What is your name? Names are interesting and important.
Many people like to name their children after some famous athlete. Because of the immense rise in popularity of soccer and the success of an Argentina soccer star Messi, his hometown of Rosario has now banned anyone from naming their children Messi because it was happening too often.
A 15-year-old Icelandic girl, for all official purposes, has been called “Girl” all her life. The reason is that Iceland’s government has refused to recognize the name Blaer, because it wasn’t on the country’s list of 1,853 approved girls’ names. She recently won a court battle to get her name.
A British man just changed his name to Tim Pppppppppprice. He did this to get away from telemarketers. He said, “When these salesmen see my name on their list of names to call, they’ll think, ‘skip that – I can’t even pronounce his name.’” Mr. Pppppppppprice might be onto a creative way of dealing with telemarketers!
Names carry a lot of meaning. Recently the American League of Lobbyists wanted to rebrand what they were doing and changed their name to the Association of Government Relations Professionals. The reasoning was that “Everybody has the misconception that lobbyists are walking around with a pocketful of cash.” A new name would give a new perception.
Names can also be very tricky. I heard about an Army recruit who arrived for basic training. The drill sergeant immediately intimidated everyone by saying “My name is Stone and I’m harder than my name. If anybody has any other ideas, he’d better get rid of them right now or he’ll regret every minute of the three months he’ll spend here.”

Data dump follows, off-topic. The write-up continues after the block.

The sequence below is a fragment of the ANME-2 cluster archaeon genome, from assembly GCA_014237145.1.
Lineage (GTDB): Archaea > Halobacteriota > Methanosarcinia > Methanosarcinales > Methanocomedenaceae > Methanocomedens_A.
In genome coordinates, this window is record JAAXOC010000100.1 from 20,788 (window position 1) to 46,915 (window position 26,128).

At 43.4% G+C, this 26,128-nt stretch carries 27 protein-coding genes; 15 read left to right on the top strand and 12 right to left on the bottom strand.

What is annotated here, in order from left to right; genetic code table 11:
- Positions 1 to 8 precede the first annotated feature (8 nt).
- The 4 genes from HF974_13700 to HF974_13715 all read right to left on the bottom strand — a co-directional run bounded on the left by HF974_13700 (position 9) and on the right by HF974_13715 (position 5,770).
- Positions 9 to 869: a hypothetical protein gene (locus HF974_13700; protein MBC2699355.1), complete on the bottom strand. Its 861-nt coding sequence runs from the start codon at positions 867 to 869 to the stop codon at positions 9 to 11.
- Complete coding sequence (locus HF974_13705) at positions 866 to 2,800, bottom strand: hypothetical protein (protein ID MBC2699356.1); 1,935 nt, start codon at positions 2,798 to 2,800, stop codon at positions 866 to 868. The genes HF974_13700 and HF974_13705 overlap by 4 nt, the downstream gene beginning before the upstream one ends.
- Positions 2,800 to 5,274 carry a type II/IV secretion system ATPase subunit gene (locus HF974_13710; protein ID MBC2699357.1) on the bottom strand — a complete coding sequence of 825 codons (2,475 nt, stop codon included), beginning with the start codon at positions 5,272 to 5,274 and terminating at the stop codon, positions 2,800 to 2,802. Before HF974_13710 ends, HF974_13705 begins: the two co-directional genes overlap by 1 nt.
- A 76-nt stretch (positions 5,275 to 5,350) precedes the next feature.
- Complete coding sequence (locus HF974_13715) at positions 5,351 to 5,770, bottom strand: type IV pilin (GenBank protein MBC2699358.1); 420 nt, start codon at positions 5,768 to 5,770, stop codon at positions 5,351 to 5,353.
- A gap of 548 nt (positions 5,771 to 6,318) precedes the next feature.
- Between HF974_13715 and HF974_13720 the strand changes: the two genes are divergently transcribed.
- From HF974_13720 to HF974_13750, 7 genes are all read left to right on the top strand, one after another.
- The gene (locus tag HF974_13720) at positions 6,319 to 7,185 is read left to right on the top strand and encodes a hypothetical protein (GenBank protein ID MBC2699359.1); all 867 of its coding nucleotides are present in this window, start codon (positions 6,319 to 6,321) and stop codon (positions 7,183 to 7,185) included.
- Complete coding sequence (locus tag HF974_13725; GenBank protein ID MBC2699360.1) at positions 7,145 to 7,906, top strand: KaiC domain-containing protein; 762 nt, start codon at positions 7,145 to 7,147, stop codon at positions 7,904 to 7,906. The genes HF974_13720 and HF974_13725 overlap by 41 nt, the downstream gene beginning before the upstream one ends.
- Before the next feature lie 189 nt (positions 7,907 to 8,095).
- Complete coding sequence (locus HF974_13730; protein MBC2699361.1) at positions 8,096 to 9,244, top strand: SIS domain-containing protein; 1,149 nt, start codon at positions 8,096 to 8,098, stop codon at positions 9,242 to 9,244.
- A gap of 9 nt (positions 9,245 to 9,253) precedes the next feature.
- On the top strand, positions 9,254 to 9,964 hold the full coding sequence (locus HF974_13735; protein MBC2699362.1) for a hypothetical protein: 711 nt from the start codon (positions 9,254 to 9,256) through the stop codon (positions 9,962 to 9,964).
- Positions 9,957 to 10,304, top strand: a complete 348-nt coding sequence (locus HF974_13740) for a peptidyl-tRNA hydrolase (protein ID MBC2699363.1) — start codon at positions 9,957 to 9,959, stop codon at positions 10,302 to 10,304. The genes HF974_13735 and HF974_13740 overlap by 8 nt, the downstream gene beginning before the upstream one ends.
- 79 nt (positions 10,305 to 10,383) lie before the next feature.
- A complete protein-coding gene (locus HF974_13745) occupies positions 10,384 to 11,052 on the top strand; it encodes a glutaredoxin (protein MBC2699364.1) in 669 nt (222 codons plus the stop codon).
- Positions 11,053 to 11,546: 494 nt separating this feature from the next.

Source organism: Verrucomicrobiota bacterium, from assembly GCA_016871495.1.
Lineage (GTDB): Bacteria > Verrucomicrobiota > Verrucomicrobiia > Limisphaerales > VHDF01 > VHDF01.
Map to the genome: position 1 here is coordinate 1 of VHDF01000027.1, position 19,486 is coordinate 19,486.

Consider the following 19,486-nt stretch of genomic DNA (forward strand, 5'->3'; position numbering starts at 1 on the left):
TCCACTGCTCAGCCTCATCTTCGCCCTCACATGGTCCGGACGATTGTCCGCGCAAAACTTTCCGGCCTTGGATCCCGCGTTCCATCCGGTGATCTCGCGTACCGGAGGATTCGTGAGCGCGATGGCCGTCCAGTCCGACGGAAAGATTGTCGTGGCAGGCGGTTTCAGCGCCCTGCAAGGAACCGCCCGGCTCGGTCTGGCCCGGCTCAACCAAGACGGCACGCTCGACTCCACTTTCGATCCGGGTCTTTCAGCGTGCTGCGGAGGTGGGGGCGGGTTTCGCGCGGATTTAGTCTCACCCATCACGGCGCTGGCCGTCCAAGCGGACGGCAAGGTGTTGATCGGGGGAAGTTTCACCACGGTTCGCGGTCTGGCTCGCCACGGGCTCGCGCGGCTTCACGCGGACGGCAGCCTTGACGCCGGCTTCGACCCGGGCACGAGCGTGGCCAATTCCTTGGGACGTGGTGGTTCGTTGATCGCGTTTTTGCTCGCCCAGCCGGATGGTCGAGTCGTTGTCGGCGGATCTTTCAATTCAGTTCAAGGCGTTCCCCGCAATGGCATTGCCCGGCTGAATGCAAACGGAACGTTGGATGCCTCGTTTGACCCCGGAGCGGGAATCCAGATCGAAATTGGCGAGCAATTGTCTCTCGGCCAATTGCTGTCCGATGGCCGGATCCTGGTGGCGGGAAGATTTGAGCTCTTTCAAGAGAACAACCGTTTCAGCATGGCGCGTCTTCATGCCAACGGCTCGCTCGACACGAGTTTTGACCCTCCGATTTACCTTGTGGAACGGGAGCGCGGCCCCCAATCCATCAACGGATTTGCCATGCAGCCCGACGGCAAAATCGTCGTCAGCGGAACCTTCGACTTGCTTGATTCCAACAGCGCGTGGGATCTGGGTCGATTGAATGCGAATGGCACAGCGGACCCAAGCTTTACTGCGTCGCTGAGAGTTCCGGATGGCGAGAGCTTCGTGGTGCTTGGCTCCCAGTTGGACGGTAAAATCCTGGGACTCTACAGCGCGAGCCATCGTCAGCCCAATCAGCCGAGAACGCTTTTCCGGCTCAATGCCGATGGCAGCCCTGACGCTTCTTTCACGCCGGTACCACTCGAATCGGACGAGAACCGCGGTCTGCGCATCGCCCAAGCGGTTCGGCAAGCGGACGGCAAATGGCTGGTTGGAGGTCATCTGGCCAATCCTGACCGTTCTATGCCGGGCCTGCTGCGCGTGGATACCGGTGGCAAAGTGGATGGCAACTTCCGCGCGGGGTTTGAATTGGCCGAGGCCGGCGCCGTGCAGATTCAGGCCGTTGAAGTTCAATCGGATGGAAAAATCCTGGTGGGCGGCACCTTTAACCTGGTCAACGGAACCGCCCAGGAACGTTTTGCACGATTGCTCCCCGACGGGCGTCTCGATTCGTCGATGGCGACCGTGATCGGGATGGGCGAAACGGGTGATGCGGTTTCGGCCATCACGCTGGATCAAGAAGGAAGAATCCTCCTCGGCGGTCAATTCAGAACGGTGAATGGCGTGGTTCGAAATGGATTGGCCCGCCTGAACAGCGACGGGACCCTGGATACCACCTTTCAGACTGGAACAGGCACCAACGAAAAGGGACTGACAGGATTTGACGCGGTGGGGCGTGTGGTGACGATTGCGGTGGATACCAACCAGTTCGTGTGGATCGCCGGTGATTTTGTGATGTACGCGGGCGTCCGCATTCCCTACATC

As the drill sergeant walked along the line of men standing at attention he asked each one his name. When he came to the smallest recruit, there was no answer. The drill sergeant became infuriated and roared, “Are you ignoring me? What is your name?” In a tearful whisper the young man replied, “Stonebreaker, Sir.”
Our names are so important. The famous short story writer O. Henry’s real name was Sydney Porter. As a young man he was imprisoned for embezzlement, and while in prison he met a guard named Oren Henry.
When time came for him to leave prison, he told the guard that his old name was so tarnished, he would like to take the name of the guard and refer to himself as O. Henry. All of his marvelous literary work was written under that name. As he left prison, the guard shook his hand and said, “Take good care of our name.”
One of the most precious possessions we have is our name. Keep it untarnished, respected and appreciated. Proverbs 22:1 says “A good name is rather to be chosen than great riches.” Ultimately you and I have the responsibility of one of our precious jewels – a good name.
What is your name?